Little Voice is an American romantic comedy-drama television series produced for Apple TV+. The series premiered on July 10, 2020. Little Voice explores “the universal journey of finding your authentic voice in your early 20s. It is described as a fresh, intensely romantic tale of the search to find your true voice…and then the courage to use it.”
Budding songwriter Bess, who is bi-racial, is brimming over with musical talent and feelings that she can only truly express in song. In between scribbling lyrics on whatever scrap of paper she can get, she’s too busy running around the city tending to the needs of others, including her former musician father (Chuck Cooper) who struggles with alcoholism, a on the spectrum older Broadway obsessive brother (Kevin Valdez) and handful of scattered odd jobs. (While “Little Voice,” like most shows set in New York City, seems to take place in a perpetual summer, its most realistic and singular take on the city might be Bess’ reliance on the gig economy.) Bess is kind and anxious, a combination that often results in her taking on too many of everyone else’s problems.
One of the back stories is that her mom walked out of the family leaving the then girl to be the caregiver to her two very needy male family members. But when she sings, it’s entirely her own story, and breathtaking.
That Bess is genuinely talented takes a huge burden of proof off the show. O’Grady brings an eminent warmth, not to mention a singing voice reminiscent of Carol King that fills every inch of the screen, to the role. So much of “Little Voice” depends on people falling for Bess (at least three men do over the course of the first season), or at the very least, believing in her so much that they drop just about everything to help her achieve her dreams.
Two of those, Bess’ musical collaborator Samuel (Colton Ryan) and de facto manager Benny (Phillip Johnson Richardson), don’t have much in the way of their own lives outside Bess, so get necessary boosts from Ryan and Richardson’s eager performances. In the role of Bess’ best friend and roommate, Prisha, she makes the most of her character’s journey to self-acceptance that, while unresolved by season’s end, has more than enough pathos in it to hold over to a we can only hope for second season.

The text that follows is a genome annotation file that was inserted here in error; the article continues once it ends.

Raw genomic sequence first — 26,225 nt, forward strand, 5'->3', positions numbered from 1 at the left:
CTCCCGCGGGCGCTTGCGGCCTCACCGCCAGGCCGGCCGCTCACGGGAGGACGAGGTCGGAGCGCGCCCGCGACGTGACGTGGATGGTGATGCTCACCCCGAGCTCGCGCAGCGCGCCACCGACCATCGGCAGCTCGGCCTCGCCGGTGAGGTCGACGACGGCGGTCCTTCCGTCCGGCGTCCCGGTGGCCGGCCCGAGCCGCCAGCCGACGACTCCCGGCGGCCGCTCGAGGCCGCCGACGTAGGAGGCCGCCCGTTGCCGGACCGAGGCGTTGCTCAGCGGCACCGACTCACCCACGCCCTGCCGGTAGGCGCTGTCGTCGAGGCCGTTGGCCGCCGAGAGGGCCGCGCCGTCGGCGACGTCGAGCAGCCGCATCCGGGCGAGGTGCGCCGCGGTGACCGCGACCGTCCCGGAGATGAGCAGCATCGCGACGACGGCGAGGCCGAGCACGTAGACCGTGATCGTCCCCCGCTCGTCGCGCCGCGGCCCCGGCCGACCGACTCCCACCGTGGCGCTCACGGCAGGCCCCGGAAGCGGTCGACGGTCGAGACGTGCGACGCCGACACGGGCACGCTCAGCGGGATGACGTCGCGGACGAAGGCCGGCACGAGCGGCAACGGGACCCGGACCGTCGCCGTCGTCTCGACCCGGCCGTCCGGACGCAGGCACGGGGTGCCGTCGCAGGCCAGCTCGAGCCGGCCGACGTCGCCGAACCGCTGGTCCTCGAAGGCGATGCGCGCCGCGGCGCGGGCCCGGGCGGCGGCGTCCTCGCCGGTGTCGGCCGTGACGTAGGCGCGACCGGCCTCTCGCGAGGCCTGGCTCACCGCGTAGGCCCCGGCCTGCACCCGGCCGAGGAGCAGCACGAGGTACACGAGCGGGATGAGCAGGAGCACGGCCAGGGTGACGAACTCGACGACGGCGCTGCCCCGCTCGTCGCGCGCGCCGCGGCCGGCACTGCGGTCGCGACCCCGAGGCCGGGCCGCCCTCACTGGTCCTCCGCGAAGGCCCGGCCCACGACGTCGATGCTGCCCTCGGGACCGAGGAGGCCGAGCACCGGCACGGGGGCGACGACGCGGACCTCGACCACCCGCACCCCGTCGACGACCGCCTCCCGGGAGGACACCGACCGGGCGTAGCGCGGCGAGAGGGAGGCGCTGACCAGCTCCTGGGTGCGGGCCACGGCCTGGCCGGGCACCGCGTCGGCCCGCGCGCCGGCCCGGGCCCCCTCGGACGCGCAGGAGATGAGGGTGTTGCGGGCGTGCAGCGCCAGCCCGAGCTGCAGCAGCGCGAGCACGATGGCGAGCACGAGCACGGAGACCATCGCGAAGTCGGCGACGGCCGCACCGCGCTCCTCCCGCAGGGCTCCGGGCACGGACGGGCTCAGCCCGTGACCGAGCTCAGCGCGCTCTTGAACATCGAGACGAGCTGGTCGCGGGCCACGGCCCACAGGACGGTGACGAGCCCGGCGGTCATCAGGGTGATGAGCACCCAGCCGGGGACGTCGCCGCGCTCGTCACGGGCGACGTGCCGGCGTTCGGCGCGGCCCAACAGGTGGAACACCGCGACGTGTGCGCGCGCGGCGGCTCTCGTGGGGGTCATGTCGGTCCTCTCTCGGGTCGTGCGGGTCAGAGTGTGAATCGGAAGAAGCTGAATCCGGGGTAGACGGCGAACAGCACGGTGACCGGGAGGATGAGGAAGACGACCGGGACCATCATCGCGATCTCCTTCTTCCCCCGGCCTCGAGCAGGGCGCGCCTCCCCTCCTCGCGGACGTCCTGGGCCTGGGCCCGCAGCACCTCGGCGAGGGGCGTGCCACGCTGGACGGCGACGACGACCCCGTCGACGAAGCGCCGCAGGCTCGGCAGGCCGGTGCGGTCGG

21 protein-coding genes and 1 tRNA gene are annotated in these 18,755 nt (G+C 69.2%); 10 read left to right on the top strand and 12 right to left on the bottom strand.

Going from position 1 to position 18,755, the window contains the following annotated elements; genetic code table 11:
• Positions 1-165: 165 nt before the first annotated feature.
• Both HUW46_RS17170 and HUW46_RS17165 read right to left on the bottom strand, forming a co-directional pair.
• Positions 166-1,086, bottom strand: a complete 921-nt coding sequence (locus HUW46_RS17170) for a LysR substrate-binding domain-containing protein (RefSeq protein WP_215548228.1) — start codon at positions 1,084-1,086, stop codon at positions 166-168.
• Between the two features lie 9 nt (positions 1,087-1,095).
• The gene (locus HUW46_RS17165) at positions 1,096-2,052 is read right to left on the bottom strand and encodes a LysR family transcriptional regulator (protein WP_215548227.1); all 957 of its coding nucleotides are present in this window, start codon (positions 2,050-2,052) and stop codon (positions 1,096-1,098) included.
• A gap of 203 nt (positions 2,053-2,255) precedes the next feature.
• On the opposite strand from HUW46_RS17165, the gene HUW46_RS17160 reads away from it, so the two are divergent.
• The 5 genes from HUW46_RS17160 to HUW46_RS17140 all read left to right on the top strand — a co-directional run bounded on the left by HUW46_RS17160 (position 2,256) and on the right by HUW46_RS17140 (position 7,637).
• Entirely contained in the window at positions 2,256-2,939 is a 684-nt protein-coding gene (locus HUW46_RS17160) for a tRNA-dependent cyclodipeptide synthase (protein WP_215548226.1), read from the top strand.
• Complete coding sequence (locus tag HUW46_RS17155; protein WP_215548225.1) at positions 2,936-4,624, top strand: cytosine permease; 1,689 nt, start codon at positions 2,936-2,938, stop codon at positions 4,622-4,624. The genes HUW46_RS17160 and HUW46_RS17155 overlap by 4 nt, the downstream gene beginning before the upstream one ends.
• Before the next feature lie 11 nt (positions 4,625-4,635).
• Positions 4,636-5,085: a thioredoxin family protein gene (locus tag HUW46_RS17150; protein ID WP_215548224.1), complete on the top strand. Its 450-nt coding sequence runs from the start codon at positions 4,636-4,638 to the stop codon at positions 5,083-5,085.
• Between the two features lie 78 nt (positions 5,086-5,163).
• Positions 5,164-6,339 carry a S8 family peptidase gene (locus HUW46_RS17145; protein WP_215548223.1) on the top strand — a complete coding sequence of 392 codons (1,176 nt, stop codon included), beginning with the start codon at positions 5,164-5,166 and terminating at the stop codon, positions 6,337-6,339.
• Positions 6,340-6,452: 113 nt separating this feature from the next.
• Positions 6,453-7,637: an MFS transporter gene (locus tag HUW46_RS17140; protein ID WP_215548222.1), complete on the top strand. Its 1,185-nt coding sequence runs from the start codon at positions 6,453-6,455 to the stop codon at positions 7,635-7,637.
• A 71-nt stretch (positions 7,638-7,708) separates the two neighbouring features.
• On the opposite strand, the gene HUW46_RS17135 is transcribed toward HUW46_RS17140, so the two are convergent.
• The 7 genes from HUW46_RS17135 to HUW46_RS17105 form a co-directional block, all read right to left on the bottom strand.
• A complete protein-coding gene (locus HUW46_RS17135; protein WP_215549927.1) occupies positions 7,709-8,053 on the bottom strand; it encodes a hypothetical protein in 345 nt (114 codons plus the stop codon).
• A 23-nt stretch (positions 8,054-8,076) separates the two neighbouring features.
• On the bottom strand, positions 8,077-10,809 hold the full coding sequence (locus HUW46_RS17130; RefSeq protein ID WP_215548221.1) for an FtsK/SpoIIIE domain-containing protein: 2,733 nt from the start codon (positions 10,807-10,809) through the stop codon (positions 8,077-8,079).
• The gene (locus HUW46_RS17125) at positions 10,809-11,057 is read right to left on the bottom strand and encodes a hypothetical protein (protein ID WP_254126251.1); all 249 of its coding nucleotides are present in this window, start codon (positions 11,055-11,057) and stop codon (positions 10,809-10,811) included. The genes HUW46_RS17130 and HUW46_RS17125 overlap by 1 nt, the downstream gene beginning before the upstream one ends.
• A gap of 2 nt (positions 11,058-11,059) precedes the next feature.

Prisha is an Indian American woman whose parents are wanting to make an arranged marriage for her with an Indian man. This cultural piece is so well done especially if you watched the new Netflix show “Indian Matchmaker” which I also recommend especially for anyone with an overbearing parent.
With nine episodes running a half-hour each, the show is generally smart about how much it leans into its sentimentality, which ultimately befits its unabashedly enthusiastic characters. Sometimes it’s subtle; often it’s not; mostly, it’s heartfelt.
The subject of addiction beyond her dad’s alcoholism is not openly addressed but for any viewer with a working knowledge of sex and love addiction it is easy to spot. Family of origin issues conflate with the main characters here and now. As it says in the sex and love addicts Basic text “we could never lastingly outrun our disease”. The addiction part is as it is so often culturally camouflaged.
The show is good clean COVID-19 fun, time to kill, user friendly and in the end I think it will lead to self-reflection and leave you feeling good and we could all use a little more of feeling good here in month seven of this pandemic.
NO MORE SECRETS IS STILL GOING STRONG!
IF YOUR HAVING ISSUES IN THIS AREA OF YOUR LIFE YOU DO NOT HAVE TO SUFFER IN SILENCE OR DROWN IN YOUR OWN SHAME.
REACH OUT, YOU ARE NOT ALONE AND REMEMBER MISERY IS OPTIONAL.